Acute Intermittent Porphyria (AIP) is a rare metabolic disorder that is characterized by deficiency of the enzyme hydroxymethylbilane synthase (HMBS), also known as porphobilinogen deaminase (PBGD). This enzyme deficiency can result in the accumulation of toxic porphyrin precursors in the body. However, the deficiency by itself is not sufficient to produce symptoms of the disease and most individuals with a HMBS gene mutation do not develop symptoms of AIP. Additional factors such as endocrine influences (e.g. hormonal changes), the use of certain drugs, excess alcohol consumption, infections, and fasting or dietary changes are required to trigger the appearance of symptoms.
The PBGD enzyme deficiency is caused by a mutation in the HMBS gene which is inherited as an autosomal dominant trait (only one HMBS gene copy is affected). However, the majority of people with a mutation in this gene do not develop symptoms of AIP; additional factors, often called “triggers” are also required to cause symptomatic acute Porphyria. These factors are not necessarily the same for each individual, and susceptibility to specific triggers may vary during a patient’s lifetime. Most of these triggers are believed to stimulate increased heme production (synthesis) in the liver and include certain drugs, excessive alcohol consumption, fasting or dieting (e.g. caloric restriction), stress, infections or certain hormonal (endocrine) factors.
AIP is a multifactorial disorder, which means that several different factors such as genetic and environmental factors occurring in combination are necessary for developing symptoms of the disorder. The exact, underlying reasons why symptoms only develop in some individuals with the genetic mutation for AIP are not fully understood. There are several theories as to the underlying pathogenesis of AIP. One theory states that a specific porphyrin precursor (most likely ALA) is a hepatic (liver) neurotoxin that damages nerve tissue. This theory is supported by the information obtained from patients who have had liver transplant, which corrects both the clinical and biochemical features of the condition. A second theory suggests that heme deficiency in nerve cells (neurons) contributes to the development of symptoms.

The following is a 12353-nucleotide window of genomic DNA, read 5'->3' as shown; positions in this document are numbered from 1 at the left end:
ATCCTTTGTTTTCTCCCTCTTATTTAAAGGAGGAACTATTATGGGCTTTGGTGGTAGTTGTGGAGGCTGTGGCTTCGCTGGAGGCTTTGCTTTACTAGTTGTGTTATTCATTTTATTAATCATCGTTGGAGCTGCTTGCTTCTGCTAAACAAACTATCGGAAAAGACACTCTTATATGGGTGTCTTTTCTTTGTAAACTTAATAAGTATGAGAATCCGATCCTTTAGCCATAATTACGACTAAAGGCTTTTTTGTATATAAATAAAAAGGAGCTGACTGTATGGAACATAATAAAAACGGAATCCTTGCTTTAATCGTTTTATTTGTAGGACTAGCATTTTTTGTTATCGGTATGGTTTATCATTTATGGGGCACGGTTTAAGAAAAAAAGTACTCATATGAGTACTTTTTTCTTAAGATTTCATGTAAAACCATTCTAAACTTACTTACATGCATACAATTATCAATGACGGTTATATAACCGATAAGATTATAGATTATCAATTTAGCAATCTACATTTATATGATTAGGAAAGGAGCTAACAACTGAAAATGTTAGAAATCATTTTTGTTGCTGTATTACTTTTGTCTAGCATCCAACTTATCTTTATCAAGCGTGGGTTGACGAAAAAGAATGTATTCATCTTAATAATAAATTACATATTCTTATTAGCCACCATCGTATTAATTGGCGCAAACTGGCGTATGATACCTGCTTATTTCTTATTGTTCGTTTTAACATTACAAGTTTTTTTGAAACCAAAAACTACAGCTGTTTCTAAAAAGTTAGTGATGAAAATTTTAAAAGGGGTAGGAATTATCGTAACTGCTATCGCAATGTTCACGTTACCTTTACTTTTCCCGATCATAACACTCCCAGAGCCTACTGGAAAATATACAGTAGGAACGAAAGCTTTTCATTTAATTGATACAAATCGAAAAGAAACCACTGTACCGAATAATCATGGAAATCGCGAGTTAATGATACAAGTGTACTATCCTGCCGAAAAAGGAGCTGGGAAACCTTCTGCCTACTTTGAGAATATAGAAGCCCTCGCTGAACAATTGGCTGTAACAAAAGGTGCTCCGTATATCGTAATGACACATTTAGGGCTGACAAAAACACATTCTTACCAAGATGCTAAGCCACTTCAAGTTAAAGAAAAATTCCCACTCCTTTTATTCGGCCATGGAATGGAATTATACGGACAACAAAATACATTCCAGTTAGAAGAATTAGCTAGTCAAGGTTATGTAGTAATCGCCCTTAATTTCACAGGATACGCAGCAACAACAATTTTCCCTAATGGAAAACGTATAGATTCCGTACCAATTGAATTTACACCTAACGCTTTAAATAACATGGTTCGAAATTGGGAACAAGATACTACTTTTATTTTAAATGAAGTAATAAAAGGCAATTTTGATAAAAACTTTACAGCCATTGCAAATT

AIP manifests after puberty, especially in women (due to hormonal influences). Symptoms usually come as discrete attacks that develop over two or more days. Abdominal pain, which is associated with nausea, can be severe and occurs in most cases.
Other symptoms may include:
Sometimes the level of salt (sodium and chloride) in the blood decreases markedly and contributes to some of these symptoms. The skin is not affected in AIP.
AIP can be associated with a range of symptoms and physical findings that can potentially involve multiple organ systems of the body. The course and severity of attacks is highly variable from one person to another. In some cases, particularly those without proper diagnosis and treatment, the disorder can potentially cause life-threatening complications. It is important to note the highly variable nature of AIP and that affected individuals may not have all of the symptoms discussed above. Affected individuals and parents of affected children should talk to their physician and medical team about their specific case, associated symptoms and overall prognosis.
The symptoms of AIP usually occur as episodes or “attacks” that develop over course of several hours or a few days. Affected individuals usually recover from an attack within days. However, if an acute attack is not diagnosed and treated promptly recovery can take much longer, even weeks or months. Most affected individuals do not exhibit any symptoms in between episodes. Onset of attacks usually occurs in the 20s or 30s but may occur at or just after puberty. Onset before puberty is extremely rare. Attacks are much more common in women than men, probably because of the menstrual cycle hormones. Approximately 3%-5% of affected individuals, predominately women, experience recurrent attacks, which are defined as more than 4 per year, for a period of many years.
Most people who inherit the gene for AIP never develop symptoms. However, experts recommend that all relatives of someone with AIP obtain testing, to determine who has the genetic trait and who does not. Those who test positive for the trait should be educated as to measures that will help avoid attacks. Prevention and avoidance of unsafe medications is essential to good management.
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